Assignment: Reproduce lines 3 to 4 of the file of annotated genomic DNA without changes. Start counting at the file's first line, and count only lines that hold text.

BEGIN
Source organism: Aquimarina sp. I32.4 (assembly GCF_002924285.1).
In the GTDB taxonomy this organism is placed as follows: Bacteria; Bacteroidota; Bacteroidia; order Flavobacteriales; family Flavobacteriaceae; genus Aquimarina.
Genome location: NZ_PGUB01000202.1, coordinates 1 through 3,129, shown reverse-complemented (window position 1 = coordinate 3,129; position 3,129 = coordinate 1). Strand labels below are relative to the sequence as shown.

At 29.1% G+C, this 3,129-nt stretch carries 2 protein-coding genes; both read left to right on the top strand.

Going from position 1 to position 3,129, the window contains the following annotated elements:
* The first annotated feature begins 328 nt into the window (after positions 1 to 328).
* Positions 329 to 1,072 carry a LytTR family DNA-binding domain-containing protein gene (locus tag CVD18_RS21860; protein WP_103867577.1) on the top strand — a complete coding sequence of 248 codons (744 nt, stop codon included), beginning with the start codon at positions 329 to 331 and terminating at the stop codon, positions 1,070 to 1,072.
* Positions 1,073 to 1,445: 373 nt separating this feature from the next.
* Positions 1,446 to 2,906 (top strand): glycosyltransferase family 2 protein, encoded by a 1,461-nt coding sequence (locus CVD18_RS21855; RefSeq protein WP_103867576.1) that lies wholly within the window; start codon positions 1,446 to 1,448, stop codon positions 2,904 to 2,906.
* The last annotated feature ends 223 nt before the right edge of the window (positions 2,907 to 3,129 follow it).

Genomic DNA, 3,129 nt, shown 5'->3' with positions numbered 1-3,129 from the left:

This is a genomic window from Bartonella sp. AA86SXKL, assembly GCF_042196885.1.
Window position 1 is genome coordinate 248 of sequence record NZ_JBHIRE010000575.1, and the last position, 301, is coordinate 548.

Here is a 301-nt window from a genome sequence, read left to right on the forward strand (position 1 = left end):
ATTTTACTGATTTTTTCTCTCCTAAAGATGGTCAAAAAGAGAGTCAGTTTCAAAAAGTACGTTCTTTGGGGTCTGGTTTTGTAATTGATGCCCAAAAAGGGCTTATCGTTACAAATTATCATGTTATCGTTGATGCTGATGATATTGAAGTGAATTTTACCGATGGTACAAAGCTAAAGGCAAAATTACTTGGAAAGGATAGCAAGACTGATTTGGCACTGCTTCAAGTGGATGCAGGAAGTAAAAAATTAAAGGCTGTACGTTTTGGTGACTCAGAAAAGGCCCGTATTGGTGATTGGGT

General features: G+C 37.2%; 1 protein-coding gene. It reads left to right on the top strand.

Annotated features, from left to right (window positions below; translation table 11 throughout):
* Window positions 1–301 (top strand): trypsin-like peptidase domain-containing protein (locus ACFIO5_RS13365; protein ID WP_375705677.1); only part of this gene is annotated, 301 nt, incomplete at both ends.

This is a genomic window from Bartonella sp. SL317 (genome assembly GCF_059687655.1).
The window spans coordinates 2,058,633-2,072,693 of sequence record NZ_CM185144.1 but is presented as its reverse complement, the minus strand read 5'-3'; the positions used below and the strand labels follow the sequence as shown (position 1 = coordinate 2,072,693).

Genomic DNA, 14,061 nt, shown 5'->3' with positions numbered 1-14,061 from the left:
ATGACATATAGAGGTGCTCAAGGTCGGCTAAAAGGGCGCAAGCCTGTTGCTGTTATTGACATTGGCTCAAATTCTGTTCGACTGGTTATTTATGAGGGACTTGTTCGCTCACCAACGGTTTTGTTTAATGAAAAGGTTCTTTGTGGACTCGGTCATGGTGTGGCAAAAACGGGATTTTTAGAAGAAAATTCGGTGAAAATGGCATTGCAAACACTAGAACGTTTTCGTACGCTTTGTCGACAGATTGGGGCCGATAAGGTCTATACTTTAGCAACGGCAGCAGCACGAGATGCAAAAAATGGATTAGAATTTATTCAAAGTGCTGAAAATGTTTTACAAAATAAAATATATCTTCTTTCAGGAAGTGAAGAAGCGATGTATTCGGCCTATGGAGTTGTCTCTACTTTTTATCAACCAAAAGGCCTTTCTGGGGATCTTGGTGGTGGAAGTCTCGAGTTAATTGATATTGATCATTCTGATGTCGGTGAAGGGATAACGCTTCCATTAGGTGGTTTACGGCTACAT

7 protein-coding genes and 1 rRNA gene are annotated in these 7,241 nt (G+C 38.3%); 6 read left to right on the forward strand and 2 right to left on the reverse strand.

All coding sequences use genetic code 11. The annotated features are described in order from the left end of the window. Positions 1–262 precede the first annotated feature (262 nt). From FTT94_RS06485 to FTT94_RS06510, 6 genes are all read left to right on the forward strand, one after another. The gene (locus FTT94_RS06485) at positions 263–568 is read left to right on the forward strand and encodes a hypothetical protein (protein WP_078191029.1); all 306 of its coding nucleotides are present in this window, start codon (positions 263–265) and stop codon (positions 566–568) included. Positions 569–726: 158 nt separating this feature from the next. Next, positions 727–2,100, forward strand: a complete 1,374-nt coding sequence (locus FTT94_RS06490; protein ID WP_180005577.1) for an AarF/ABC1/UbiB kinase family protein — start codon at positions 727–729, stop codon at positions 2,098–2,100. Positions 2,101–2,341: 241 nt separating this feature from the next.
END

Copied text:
Genome location: NZ_PGUB01000202.1, coordinates 1 through 3,129, shown reverse-complemented (window position 1 = coordinate 3,129; position 3,129 = coordinate 1). Strand labels below are relative to the sequence as shown.

At 29.1% G+C, this 3,129-nt stretch carries 2 protein-coding genes; both read left to right on the top strand.